Amid a festive atmosphere at City Hall, the Sacramento City Council voted Tuesday night to approve the construction of a new downtown arena for the Kings, ending years of effort and angst.
The 7-2 vote came after more than four hours of impassioned public testimony and deliberation by the City Council. An overflow crowd inside the Council chambers erupted into cheers of “Sacramento” when the vote was tallied.
Mayor Kevin Johnson said the vote marked “the end of one era and the dawn of a new one.”
“I’ve never been prouder of this community,” he said. “We had our backs against the wall and we defied the odds. We made a comeback for the ages and in doing so, I feel like we unleashed the very best that Sacramento has to offer. And for this I consider this Sacramento’s finest hour.”
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Johnson was joined by Council members Angelique Ashby, Allen Warren, Steve Cohn, Steve Hansen, Jay Schenirer and Bonnie Pannell in voting to approve the deal. Council members Kevin McCarty and Darrell Fong voted against the plan.
“After 16 years on this council, we finally have a project that will bring 4,000 jobs and change downtown Sacramento forever,” Pannell said.
Kings chairman Vivek Ranadive addressed the crowd after the vote, saying “you have our promise that we’re going to be unrelenting in our pursuit of excellence in creating the world’s greatest arena.”
“This is your team, and it’s here to stay,” he said to thundering applause.
The council gave the green light to what City Manager John Shirey called “one of the largest, if not the largest, economic development projects ever brought before a City Council in Sacramento.”
“We’ve not done anything like this in the city’s history,” said Councilman Allen Warren, a supporter of the plan. A stream of business and political leaders also stepped to the lectern Tuesday evening to express their support.
The $477 million arena will replace a mostly vacant Downtown Plaza that has languished for years. City officials say they’re hopeful the facility will spark development throughout the central city. The Kings are planning to build a hotel, office space, restaurants and apartments adjacent to the arena, although no time frame has been provided for that work.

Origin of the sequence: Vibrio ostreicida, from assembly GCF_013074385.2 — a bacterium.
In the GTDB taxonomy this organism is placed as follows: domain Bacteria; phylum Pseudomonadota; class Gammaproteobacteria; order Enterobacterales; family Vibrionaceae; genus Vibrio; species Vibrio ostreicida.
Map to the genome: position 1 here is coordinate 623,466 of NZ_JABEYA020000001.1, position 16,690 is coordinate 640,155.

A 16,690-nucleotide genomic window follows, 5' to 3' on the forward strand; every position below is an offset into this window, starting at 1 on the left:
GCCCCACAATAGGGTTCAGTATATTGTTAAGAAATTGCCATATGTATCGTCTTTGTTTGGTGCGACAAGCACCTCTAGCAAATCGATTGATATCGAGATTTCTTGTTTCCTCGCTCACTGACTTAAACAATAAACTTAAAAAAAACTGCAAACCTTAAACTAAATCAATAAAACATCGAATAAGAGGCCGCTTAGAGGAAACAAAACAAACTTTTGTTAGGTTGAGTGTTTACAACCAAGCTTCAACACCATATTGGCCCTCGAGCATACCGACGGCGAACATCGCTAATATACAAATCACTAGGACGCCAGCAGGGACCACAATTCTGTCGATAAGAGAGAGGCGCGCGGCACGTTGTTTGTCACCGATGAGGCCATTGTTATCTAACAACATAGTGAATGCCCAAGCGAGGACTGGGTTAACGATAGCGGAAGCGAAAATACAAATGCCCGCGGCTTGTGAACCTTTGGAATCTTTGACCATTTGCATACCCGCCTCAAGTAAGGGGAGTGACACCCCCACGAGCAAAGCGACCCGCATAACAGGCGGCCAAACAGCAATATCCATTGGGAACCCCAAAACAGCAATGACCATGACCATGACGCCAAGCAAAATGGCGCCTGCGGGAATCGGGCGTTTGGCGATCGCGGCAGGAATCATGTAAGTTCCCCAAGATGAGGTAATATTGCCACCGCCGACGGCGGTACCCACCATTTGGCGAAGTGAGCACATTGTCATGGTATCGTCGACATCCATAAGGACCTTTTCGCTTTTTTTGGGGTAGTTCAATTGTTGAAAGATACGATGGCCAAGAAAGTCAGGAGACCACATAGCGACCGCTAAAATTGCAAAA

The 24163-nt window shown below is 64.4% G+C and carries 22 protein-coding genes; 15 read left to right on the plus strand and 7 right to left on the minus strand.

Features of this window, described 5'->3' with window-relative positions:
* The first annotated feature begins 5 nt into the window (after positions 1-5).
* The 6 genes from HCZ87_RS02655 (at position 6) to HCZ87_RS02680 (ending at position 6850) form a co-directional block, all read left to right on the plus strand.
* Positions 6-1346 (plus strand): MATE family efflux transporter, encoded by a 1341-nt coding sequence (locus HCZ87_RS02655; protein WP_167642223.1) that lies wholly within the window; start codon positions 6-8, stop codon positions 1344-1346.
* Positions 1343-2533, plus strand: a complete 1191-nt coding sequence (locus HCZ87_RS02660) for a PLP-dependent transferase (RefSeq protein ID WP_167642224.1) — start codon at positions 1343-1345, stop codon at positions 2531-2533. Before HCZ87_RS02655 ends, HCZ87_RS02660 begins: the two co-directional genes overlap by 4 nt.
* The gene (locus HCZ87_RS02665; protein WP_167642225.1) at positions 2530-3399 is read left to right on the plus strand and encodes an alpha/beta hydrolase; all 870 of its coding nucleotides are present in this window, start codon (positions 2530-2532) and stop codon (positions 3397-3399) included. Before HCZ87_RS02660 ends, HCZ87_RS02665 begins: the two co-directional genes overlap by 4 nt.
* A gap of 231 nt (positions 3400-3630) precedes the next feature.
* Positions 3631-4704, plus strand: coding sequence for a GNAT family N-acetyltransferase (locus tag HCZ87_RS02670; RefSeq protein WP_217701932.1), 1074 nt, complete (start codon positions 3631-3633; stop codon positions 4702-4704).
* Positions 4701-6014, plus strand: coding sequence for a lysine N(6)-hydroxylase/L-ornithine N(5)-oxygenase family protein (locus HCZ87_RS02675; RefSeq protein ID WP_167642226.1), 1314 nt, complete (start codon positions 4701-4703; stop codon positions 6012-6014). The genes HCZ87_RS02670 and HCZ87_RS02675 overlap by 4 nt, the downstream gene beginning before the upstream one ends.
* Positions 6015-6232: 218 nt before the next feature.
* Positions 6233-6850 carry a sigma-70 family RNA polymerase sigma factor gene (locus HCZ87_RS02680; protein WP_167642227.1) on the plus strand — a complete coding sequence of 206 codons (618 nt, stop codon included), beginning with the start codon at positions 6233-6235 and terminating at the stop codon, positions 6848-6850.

The arena’s financing plan includes a city contribution of $255 million and $222 million from the Kings. The city will issue revenue bonds that it will repay over 36 years, backed mostly by annual lease payments from the Kings and money from city-owned parking facilities.
Councilman Darrell Fong said the plan takes on “too much risk for the city.”
Even with the monumental City Council approval, opponents of the project said they would continue to fight.
Attorney Patrick Soluri, who has filed a lawsuit challenging the arena plan, said a political action committee was being formed to seek a referendum on the City Council’s vote. That committee would need to collect roughly 12,900 signatures from registered city voters within 60 calendar days from Wednesday to force a public vote on the plan, city officials said.
Jim Cathcart, one of the leaders of a campaign that sought a public vote on city subsidies to sports facilities last year, said a group of 12 downtown residents planned to file a legal challenge to the arena’s environmental report. He said the lawsuit would challenge the report’s assessment of noise and crowd impacts created by the arena.
Critics have said the amount of public contribution to the project is too high and carries too much risk for a city that has battled budget deficits for seven straight years. Opponents filled four rows inside the City Council chambers.
Dennis Neufeld, a member of local watchdog group Eye on Sacramento, said “the city should not be in the sports arena business.” Instead, he said the city should focus on basic city services such as police and parks.
Other speakers raised concerns about the arena driving out small businesses and low-income residents who live near the site.